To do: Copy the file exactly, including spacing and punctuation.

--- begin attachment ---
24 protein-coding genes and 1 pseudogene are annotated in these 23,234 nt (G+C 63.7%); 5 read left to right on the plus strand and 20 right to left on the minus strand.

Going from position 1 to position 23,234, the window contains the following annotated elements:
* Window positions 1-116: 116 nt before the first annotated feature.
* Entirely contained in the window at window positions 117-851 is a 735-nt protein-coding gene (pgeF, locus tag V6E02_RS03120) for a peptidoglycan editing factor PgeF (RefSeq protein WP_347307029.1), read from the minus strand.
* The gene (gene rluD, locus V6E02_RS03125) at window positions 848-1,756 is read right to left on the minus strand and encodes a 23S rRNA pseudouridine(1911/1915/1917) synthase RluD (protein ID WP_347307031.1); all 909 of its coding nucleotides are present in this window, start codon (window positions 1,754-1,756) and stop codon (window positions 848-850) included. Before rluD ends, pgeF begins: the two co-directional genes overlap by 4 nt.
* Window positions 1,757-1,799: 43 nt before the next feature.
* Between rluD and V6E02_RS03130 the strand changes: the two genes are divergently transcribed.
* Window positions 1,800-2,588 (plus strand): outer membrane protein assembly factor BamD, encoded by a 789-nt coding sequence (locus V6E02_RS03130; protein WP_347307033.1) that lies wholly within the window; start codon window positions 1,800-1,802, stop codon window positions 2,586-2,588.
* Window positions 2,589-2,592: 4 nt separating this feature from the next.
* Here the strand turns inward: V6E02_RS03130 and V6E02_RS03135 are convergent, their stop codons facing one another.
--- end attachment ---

24 protein-coding genes and 1 pseudogene are annotated in these 23,234 nt (G+C 63.7%); 5 read left to right on the plus strand and 20 right to left on the minus strand.

Going from position 1 to position 23,234, the window contains the following annotated elements:
* Window positions 1-116: 116 nt before the first annotated feature.
* Entirely contained in the window at window positions 117-851 is a 735-nt protein-coding gene (pgeF, locus tag V6E02_RS03120) for a peptidoglycan editing factor PgeF (RefSeq protein WP_347307029.1), read from the minus strand.
* The gene (gene rluD, locus V6E02_RS03125) at window positions 848-1,756 is read right to left on the minus strand and encodes a 23S rRNA pseudouridine(1911/1915/1917) synthase RluD (protein ID WP_347307031.1); all 909 of its coding nucleotides are present in this window, start codon (window positions 1,754-1,756) and stop codon (window positions 848-850) included. Before rluD ends, pgeF begins: the two co-directional genes overlap by 4 nt.
* Window positions 1,757-1,799: 43 nt before the next feature.
* Between rluD and V6E02_RS03130 the strand changes: the two genes are divergently transcribed.
* Window positions 1,800-2,588 (plus strand): outer membrane protein assembly factor BamD, encoded by a 789-nt coding sequence (locus V6E02_RS03130; protein WP_347307033.1) that lies wholly within the window; start codon window positions 1,800-1,802, stop codon window positions 2,586-2,588.
* Window positions 2,589-2,592: 4 nt separating this feature from the next.
* Here the strand turns inward: V6E02_RS03130 and V6E02_RS03135 are convergent, their stop codons facing one another.